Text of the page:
Ghanaian women are surely turning traditional basket weaving into a million dollar industry "one basket at a time."
Splitting strands of dry grass in preparation for weaving them into baskets is seemingly a task many people may perceive to be menial. But for Ghanaian women in Bolgatanga, this exercise is bringing in fortunes.
Basket weaving has been a defining feature of African communities and for these Ghanaian women, it has changed their lives. Around 200,000 women in Bolgatanga (Bolga) are involved in basket weaving that are now commonly known as Bolga baskets. And they do this by hand.
When your community is not endowed with fertile soil for commercial cultivation, you turn to other ways that promote a sustainable livelihood. This is what the community of Bolga is doing through basket weaving. And it is easy for them because basket weaving is a traditional skill that is passed down from generation to generation.
Because basket weaving is now creating jobs, exporters are organizing the women undertaking this craft all year round, and they pay them so that they weave the Bolga baskets whose demand is high.
The non-traditional export sector which weaving baskets falls under contributes to 20% of Ghana's export trade. The main markets for these baskets are UK, US, Australia, and New Zealand. However, for most of the women who make these baskets, they are still poor. Weaving baskets is just a way of getting some extra income.
The country's export volumes as regards baskets is pretty much huge. Estimates provide that in 2017 Ghana exported about $800,000 worth of baskets to the international market. This alone then speaks volumes about the international interest in these traditional baskets.
Despite these impressive figures, which the country hopes to double, the women involved in making them cite many difficulties associated with their production. They complain about lack of decent places to sit while making them. Sheds are hardly available for them. Most of the baskets are made in leisure times due to these difficultiues and as a result productivity does not reach its full, optimum level. A room, a decent meeting place is all they need.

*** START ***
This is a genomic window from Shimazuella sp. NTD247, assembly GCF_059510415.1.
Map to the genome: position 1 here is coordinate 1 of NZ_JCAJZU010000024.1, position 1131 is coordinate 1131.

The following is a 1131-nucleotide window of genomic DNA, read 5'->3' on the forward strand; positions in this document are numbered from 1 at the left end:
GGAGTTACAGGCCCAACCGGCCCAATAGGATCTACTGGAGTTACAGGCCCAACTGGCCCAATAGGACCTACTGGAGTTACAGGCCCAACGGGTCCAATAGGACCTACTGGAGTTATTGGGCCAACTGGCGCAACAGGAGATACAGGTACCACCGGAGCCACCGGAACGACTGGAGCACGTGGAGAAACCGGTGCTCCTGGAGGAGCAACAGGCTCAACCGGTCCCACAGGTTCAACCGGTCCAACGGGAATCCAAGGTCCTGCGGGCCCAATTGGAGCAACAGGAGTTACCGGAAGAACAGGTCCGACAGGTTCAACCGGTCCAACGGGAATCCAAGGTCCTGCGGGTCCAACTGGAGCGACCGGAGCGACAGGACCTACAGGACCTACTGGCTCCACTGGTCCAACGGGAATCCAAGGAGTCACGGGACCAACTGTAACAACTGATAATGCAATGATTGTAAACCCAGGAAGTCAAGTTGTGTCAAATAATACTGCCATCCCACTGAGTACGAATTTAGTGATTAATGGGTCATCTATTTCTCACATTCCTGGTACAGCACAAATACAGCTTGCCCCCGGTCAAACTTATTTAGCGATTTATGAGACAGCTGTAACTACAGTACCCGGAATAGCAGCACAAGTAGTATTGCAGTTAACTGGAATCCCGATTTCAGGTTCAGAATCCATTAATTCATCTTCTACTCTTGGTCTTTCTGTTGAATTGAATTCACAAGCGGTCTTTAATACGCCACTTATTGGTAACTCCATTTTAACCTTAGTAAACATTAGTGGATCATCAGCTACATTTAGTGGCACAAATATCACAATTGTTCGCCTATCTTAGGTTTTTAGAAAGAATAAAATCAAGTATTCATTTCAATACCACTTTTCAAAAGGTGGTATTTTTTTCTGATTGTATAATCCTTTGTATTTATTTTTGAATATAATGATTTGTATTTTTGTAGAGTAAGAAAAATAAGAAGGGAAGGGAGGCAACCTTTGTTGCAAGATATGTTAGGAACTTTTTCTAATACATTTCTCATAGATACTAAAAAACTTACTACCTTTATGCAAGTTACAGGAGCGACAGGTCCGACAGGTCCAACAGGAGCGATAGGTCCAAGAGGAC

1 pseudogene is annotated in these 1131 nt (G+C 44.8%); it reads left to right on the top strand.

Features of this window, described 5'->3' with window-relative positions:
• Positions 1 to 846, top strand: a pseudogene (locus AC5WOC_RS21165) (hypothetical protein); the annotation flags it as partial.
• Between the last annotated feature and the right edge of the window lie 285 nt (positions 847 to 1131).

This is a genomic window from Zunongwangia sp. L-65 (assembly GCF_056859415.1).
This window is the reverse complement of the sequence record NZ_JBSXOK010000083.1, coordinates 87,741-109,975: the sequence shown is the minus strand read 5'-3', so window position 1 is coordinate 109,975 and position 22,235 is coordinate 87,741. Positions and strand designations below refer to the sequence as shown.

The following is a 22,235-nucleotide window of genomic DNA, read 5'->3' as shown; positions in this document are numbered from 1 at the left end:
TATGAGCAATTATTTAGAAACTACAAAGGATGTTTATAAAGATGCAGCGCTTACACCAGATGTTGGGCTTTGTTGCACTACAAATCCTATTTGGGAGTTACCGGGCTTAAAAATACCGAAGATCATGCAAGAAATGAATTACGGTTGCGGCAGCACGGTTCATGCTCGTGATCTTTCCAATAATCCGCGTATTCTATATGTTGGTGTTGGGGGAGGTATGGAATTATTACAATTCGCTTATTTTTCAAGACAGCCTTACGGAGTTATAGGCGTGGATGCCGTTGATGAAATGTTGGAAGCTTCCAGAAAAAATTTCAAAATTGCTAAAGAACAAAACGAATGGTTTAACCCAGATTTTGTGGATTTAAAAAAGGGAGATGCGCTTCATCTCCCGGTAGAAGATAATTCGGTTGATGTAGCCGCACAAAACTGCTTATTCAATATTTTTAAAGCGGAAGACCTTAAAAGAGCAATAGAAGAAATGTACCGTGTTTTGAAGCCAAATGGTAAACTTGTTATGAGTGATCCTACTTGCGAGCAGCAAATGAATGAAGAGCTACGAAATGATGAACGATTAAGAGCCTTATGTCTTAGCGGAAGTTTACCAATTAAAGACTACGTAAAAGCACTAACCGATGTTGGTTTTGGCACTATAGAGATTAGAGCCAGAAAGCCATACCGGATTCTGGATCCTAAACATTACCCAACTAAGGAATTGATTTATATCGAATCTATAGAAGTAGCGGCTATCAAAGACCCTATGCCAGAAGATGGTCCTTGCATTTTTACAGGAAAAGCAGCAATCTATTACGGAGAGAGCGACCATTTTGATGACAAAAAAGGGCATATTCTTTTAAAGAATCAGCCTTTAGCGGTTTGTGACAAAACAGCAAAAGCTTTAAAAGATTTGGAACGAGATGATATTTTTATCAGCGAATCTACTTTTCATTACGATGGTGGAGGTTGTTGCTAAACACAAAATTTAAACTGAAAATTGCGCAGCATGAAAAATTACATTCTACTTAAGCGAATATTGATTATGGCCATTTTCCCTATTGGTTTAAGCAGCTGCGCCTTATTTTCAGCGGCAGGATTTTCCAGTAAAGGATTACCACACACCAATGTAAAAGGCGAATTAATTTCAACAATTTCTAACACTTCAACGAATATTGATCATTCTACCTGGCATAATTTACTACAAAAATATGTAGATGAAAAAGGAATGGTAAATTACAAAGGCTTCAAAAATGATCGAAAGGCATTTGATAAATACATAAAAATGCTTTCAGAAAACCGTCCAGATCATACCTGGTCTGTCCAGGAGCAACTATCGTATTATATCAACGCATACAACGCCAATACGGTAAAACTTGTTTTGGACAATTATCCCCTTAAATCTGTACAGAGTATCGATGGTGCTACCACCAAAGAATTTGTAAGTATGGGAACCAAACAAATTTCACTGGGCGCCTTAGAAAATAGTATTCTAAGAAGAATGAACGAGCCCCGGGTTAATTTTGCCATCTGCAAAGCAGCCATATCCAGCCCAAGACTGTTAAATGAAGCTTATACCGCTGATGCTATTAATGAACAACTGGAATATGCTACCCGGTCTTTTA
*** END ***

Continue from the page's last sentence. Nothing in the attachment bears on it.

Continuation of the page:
Logistics problems also come into play, as getting reliable transport is not easy. This problems gets worsened by the fact that the raw materials are not grown in Bolga. The straws are derived from the tropical Veta Vera grass grown in the southern part of Ghana. Bolga is in the north. So that creates a big problem.
Planting the Veta Vera grass in Bolga is one of the solutions being tabled to help reduce these problems.
"There's going to be a pilot run to see how the grass will do. Hopefully, if this does well in the Northern regions, it means we will have the grass readily available to weavers," Afua Asabea Asare, CEO of Ghana Export Promotion Authority, revealed to the CNN.
Creating conducive working conditions for these women will go a long way in making their easy. This will improve productivity, and the hopes of doubling the basket weaving sector's export sales will come to fruition.
Women's livelihoods will also significantly improve and there will always be incentives to help motivate the women.
Bit by bit, these women are turning basket weaving into a million dollar industry. And they need as much help that can be given to them.
Header image credit - CNN
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